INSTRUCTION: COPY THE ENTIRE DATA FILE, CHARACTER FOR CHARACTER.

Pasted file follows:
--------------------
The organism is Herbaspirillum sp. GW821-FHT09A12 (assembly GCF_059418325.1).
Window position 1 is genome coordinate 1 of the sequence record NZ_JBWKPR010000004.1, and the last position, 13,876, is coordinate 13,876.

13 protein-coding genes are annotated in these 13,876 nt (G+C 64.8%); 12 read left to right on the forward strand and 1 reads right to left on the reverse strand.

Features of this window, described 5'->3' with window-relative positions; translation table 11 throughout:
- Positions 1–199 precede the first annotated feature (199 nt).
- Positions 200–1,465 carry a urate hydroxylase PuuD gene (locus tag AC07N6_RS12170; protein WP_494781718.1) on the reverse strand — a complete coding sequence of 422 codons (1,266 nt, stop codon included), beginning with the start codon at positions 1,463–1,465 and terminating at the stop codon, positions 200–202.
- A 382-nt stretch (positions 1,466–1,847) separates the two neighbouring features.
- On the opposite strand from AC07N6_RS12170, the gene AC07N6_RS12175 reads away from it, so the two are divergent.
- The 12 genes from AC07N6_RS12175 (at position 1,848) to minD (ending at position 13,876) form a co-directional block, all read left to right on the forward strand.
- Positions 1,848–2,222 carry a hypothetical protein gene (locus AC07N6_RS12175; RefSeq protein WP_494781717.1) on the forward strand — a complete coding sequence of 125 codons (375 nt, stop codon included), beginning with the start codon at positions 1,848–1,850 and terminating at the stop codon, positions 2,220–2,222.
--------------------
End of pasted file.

The organism is Herbaspirillum sp. GW821-FHT09A12 (assembly GCF_059418325.1).
Window position 1 is genome coordinate 1 of the sequence record NZ_JBWKPR010000004.1, and the last position, 13,876, is coordinate 13,876.

13 protein-coding genes are annotated in these 13,876 nt (G+C 64.8%); 12 read left to right on the forward strand and 1 reads right to left on the reverse strand.

Features of this window, described 5'->3' with window-relative positions; translation table 11 throughout:
- Positions 1–199 precede the first annotated feature (199 nt).
- Positions 200–1,465 carry a urate hydroxylase PuuD gene (locus tag AC07N6_RS12170; protein WP_494781718.1) on the reverse strand — a complete coding sequence of 422 codons (1,266 nt, stop codon included), beginning with the start codon at positions 1,463–1,465 and terminating at the stop codon, positions 200–202.
- A 382-nt stretch (positions 1,466–1,847) separates the two neighbouring features.
- On the opposite strand from AC07N6_RS12170, the gene AC07N6_RS12175 reads away from it, so the two are divergent.
- The 12 genes from AC07N6_RS12175 (at position 1,848) to minD (ending at position 13,876) form a co-directional block, all read left to right on the forward strand.
- Positions 1,848–2,222 carry a hypothetical protein gene (locus AC07N6_RS12175; RefSeq protein WP_494781717.1) on the forward strand — a complete coding sequence of 125 codons (375 nt, stop codon included), beginning with the start codon at positions 1,848–1,850 and terminating at the stop codon, positions 2,220–2,222.